Paul Shambroom’s new book and Kickstarter (ends April 2, please help support this and get a book!)
Creative Capitol awardee Paul Shambroom is publishing a new book l this summer Past Time: Troubled Visions of the Good Old Days. “I’m proud and excited to launch the Kickstarter for this book! Four years in the making, it is the culmination of road trips across America in search of the visual origins of ‘the good old days.’ My Kickstarter campaign ends on April 2, and while we mare more than halfway to the goal with 100+ backers, there is a long way go. Kickstarter is all or nothing- if the goal is not met no funds are collected or dispersed. Please consider backing it- for $70 you will get an early copy of the book, and higher levels come with signed limited edition prints. You can pledge amounts under that too, anything will help.
This deluxe 108 page volume will feature 64 original photographs and 16 vintage illustrations, movie and TV stills. It will have a foil-stamped cloth cover and spine that references post-WW2 reading primers, two gatefolds, printed endpapers, and high quality paper with spot varnish for the photographs. Higher award levels include a signed volume in a custom foil-stamped clamshell box.
During the campaign leading up to the 2016 election, Donald Trump surprised virtually everyone and started to appear as a viable candidate. The expression “Make America Great Again” was in the air. I was asking myself, where did we get this idea of what America looked like when it was supposedly great? I was interested in photographing contemporary life in places that may have been formative in how we think of the good old days.
Where did the visual touchstones of a serene, prosperous and homogenous America in the last half of the 20th -century come from? Artists, entertainers and entrepreneurs helped establish the myth of “normalcy” of the white middle-class nuclear family in post-WWII America. For example- Norman Rockwell’s clever paintings of small town life on the cover of the Saturday Evening Post, Andy Griffith’s weekly televised morality tales in the fictional town of Mayberry, Frank Capra’s tortured but loveable banker hero George Baily being rescued by the fictional town’s citizens (and a watchful angel), Walt Disney’s replication of his fondly remembered Missouri town as feel-good “ main streets” in theme parks.
While these representations served to help many Americans feel good about themselves, and give others in the US and around the world something to aspire to, they also fostered resentment and a sense of separation at home and abroad. What is now thought of as the “good old days” may not have been so good for those outside the privileged demographic of that time, before the full flowering of the civil rights, feminist, and LGBTQ advancements that are once again under threat. Marginalized Americans were rarely seen in the films, TV and illustrated children’s books of the 1950s and 60s.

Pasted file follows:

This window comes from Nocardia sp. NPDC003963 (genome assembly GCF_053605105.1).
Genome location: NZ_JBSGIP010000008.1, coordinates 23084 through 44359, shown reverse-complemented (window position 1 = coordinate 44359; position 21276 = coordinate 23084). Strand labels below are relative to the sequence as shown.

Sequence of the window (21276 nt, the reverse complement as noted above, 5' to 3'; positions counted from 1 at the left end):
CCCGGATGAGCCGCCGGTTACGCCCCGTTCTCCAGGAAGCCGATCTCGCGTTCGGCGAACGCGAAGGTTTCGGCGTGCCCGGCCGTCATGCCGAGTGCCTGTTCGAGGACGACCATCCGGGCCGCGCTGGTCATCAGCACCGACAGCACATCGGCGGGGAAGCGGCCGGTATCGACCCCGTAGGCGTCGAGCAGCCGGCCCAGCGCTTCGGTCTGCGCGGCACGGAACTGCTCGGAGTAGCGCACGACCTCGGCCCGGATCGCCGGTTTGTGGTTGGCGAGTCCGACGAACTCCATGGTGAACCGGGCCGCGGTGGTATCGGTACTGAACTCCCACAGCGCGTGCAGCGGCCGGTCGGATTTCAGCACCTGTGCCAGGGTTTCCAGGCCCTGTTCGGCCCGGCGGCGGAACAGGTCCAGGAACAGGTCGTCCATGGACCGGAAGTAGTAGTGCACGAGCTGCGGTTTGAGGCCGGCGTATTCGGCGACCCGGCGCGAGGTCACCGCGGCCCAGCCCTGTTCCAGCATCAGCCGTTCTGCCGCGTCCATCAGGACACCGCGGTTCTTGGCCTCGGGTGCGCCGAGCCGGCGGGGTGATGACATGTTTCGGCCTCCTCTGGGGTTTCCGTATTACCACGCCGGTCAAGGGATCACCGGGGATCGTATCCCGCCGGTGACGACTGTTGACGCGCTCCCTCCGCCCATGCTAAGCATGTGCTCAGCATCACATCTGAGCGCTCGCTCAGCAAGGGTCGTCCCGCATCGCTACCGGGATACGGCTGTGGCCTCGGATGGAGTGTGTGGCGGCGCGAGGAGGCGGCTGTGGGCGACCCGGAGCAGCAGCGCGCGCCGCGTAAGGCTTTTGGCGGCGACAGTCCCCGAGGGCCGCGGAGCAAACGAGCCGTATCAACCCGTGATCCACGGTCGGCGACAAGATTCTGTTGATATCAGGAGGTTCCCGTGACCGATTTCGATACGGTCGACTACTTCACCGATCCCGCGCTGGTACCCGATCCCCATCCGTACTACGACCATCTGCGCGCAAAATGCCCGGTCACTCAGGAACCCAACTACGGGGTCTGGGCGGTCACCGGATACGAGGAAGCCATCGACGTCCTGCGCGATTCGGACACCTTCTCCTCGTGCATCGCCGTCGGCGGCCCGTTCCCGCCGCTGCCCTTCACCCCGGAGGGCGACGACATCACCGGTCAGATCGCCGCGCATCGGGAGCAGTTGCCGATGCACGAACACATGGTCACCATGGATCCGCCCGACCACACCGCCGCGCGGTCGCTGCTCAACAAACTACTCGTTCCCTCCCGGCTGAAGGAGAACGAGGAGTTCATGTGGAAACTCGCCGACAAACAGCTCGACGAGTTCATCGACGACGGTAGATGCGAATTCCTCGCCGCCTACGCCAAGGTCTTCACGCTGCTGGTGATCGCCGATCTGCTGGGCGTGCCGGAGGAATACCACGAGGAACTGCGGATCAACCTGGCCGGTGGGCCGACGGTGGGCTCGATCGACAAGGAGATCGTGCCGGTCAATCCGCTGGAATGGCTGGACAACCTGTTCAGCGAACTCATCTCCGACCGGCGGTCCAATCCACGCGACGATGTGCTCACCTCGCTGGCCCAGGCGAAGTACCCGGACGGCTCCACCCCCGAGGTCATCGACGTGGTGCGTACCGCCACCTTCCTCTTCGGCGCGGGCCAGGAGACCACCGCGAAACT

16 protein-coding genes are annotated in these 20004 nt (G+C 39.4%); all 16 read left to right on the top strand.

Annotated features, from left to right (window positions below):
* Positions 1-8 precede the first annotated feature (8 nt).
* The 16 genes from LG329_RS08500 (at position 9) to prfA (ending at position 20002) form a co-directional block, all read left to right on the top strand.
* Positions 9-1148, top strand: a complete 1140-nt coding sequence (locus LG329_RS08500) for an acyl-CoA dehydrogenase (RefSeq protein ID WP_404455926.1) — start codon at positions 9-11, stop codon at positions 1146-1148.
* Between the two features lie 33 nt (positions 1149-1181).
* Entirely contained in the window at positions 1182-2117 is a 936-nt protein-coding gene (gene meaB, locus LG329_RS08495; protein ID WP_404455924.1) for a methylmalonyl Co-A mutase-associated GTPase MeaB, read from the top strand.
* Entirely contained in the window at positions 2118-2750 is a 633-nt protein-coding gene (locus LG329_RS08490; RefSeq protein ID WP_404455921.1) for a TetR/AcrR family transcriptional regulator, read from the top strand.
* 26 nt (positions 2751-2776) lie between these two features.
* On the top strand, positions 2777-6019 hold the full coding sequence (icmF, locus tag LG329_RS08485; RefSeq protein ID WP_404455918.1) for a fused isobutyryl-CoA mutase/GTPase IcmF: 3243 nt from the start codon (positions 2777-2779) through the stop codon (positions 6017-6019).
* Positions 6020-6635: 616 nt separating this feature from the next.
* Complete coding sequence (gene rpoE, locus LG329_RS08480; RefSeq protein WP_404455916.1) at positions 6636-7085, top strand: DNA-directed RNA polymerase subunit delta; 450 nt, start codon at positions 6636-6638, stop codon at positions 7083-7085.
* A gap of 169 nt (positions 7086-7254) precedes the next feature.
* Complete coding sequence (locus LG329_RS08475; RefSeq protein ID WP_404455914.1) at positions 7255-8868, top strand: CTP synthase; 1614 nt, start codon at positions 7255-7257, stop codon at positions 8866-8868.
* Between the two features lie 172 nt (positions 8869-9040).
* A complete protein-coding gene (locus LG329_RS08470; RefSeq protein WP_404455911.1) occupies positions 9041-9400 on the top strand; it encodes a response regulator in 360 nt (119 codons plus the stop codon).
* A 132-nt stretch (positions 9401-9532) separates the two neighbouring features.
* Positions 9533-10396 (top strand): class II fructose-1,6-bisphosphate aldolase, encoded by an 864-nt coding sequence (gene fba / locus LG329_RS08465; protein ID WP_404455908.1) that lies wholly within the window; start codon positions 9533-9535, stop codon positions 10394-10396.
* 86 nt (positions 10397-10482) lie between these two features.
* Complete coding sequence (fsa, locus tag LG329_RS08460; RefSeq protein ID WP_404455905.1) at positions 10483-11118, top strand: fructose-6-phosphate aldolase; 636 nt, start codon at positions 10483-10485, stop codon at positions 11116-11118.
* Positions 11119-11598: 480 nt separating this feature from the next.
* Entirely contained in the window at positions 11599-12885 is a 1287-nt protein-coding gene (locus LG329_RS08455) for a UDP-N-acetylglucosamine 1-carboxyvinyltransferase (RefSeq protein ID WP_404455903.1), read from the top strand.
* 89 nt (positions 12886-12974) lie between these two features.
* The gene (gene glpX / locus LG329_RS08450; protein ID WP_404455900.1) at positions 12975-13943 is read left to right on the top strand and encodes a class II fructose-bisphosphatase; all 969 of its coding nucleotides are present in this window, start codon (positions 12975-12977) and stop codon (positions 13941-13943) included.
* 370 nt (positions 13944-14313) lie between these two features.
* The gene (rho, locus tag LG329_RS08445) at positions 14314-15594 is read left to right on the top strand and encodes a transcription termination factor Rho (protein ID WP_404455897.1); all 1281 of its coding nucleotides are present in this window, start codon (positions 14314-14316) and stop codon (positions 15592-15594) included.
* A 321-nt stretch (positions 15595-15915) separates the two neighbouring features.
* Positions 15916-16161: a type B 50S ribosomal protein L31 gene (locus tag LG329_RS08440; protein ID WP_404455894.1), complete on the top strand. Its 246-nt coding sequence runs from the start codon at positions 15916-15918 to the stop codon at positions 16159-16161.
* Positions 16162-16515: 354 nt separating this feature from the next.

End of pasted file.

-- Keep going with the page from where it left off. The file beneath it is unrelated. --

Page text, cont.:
I’ve spent the last four years photographing places in America that were formative to those who shaped our notions of the good old days. I’ve spent time in twenty selected communities around the country. I avoided the tourist spots (such as the museums dedicated to the famous resident), and simply walked around, met people and photographed the contemporary life I came across.
Why Kickstarter? Fine-art photography books are expensive to produce, and (with rare exceptions) require outside funding to make them (relatively) affordable for regular people. I raised funds from foundations and non-profit organizations for my two previous monographs “Face to Face With the Bomb…” in 2003, and “Meetings” in 2004. I’ve funded the photography and editing phases of this project with university and state research grants, as well as my own money. I care deeply about the issues underlying this work, and want the final product to be beautiful, compelling, and play a role in public discourse. We have decided to use Kickstarter to put this over the finish line because it is efficient and works; and most importantly- it puts the books in the hands of people who really want them, and who I really want to have them.